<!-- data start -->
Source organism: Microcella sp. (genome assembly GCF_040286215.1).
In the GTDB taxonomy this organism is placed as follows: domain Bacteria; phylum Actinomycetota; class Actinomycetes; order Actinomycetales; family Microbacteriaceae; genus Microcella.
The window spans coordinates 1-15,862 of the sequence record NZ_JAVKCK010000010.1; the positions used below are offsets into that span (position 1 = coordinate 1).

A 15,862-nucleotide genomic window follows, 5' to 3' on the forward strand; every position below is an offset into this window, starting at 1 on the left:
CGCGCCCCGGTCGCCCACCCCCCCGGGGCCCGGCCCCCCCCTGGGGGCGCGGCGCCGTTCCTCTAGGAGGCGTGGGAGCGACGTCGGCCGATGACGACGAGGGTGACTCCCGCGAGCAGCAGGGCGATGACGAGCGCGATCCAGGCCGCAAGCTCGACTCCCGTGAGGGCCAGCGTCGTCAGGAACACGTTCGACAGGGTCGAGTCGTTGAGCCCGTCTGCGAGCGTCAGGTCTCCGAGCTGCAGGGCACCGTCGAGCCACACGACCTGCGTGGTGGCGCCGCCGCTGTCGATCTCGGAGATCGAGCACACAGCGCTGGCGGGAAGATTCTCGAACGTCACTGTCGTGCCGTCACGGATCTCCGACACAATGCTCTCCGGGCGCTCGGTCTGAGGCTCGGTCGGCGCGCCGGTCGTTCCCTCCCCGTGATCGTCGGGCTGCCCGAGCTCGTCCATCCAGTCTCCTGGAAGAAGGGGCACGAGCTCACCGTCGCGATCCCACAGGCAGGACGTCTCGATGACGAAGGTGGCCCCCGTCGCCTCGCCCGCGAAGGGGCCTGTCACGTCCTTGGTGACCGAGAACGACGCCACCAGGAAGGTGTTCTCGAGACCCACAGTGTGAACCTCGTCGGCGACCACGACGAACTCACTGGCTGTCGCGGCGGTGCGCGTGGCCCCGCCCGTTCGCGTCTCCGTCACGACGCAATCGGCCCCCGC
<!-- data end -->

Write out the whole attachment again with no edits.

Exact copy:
Source organism: Microcella sp. (genome assembly GCF_040286215.1).
In the GTDB taxonomy this organism is placed as follows: domain Bacteria; phylum Actinomycetota; class Actinomycetes; order Actinomycetales; family Microbacteriaceae; genus Microcella.
The window spans coordinates 1-15,862 of the sequence record NZ_JAVKCK010000010.1; the positions used below are offsets into that span (position 1 = coordinate 1).

A 15,862-nucleotide genomic window follows, 5' to 3' on the forward strand; every position below is an offset into this window, starting at 1 on the left:
CGCGCCCCGGTCGCCCACCCCCCCGGGGCCCGGCCCCCCCCTGGGGGCGCGGCGCCGTTCCTCTAGGAGGCGTGGGAGCGACGTCGGCCGATGACGACGAGGGTGACTCCCGCGAGCAGCAGGGCGATGACGAGCGCGATCCAGGCCGCAAGCTCGACTCCCGTGAGGGCCAGCGTCGTCAGGAACACGTTCGACAGGGTCGAGTCGTTGAGCCCGTCTGCGAGCGTCAGGTCTCCGAGCTGCAGGGCACCGTCGAGCCACACGACCTGCGTGGTGGCGCCGCCGCTGTCGATCTCGGAGATCGAGCACACAGCGCTGGCGGGAAGATTCTCGAACGTCACTGTCGTGCCGTCACGGATCTCCGACACAATGCTCTCCGGGCGCTCGGTCTGAGGCTCGGTCGGCGCGCCGGTCGTTCCCTCCCCGTGATCGTCGGGCTGCCCGAGCTCGTCCATCCAGTCTCCTGGAAGAAGGGGCACGAGCTCACCGTCGCGATCCCACAGGCAGGACGTCTCGATGACGAAGGTGGCCCCCGTCGCCTCGCCCGCGAAGGGGCCTGTCACGTCCTTGGTGACCGAGAACGACGCCACCAGGAAGGTGTTCTCGAGACCCACAGTGTGAACCTCGTCGGCGACCACGACGAACTCACTGGCTGTCGCGGCGGTGCGCGTGGCCCCGCCCGTTCGCGTCTCCGTCACGACGCAATCGGCCCCCGC